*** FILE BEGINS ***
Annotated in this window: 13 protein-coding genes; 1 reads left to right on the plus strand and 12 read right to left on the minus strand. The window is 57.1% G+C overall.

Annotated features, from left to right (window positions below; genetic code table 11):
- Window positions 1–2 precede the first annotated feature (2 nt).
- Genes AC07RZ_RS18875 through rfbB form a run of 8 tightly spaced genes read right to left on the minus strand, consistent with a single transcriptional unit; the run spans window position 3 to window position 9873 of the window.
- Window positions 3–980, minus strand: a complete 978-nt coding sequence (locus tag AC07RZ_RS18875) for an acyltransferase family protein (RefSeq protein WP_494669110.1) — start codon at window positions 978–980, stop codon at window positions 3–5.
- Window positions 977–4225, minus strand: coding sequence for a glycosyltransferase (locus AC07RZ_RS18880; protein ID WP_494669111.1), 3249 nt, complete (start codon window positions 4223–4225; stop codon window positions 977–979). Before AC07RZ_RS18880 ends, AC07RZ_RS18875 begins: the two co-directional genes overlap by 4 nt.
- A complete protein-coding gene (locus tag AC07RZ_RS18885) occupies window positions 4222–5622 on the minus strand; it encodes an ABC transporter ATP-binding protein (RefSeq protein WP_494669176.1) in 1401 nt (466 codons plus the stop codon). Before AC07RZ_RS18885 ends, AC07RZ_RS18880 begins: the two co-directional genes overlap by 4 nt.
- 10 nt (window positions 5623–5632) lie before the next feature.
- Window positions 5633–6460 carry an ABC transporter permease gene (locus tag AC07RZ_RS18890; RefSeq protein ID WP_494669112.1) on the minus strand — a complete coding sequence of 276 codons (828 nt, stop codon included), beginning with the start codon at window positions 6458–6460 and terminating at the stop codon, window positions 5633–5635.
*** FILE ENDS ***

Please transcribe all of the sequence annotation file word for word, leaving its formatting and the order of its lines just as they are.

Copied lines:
Annotated in this window: 13 protein-coding genes; 1 reads left to right on the plus strand and 12 read right to left on the minus strand. The window is 57.1% G+C overall.

Annotated features, from left to right (window positions below; genetic code table 11):
- Window positions 1–2 precede the first annotated feature (2 nt).
- Genes AC07RZ_RS18875 through rfbB form a run of 8 tightly spaced genes read right to left on the minus strand, consistent with a single transcriptional unit; the run spans window position 3 to window position 9873 of the window.
- Window positions 3–980, minus strand: a complete 978-nt coding sequence (locus tag AC07RZ_RS18875) for an acyltransferase family protein (RefSeq protein WP_494669110.1) — start codon at window positions 978–980, stop codon at window positions 3–5.
- Window positions 977–4225, minus strand: coding sequence for a glycosyltransferase (locus AC07RZ_RS18880; protein ID WP_494669111.1), 3249 nt, complete (start codon window positions 4223–4225; stop codon window positions 977–979). Before AC07RZ_RS18880 ends, AC07RZ_RS18875 begins: the two co-directional genes overlap by 4 nt.
- A complete protein-coding gene (locus tag AC07RZ_RS18885) occupies window positions 4222–5622 on the minus strand; it encodes an ABC transporter ATP-binding protein (RefSeq protein WP_494669176.1) in 1401 nt (466 codons plus the stop codon). Before AC07RZ_RS18885 ends, AC07RZ_RS18880 begins: the two co-directional genes overlap by 4 nt.
- 10 nt (window positions 5623–5632) lie before the next feature.
- Window positions 5633–6460 carry an ABC transporter permease gene (locus tag AC07RZ_RS18890; RefSeq protein ID WP_494669112.1) on the minus strand — a complete coding sequence of 276 codons (828 nt, stop codon included), beginning with the start codon at window positions 6458–6460 and terminating at the stop codon, window positions 5633–5635.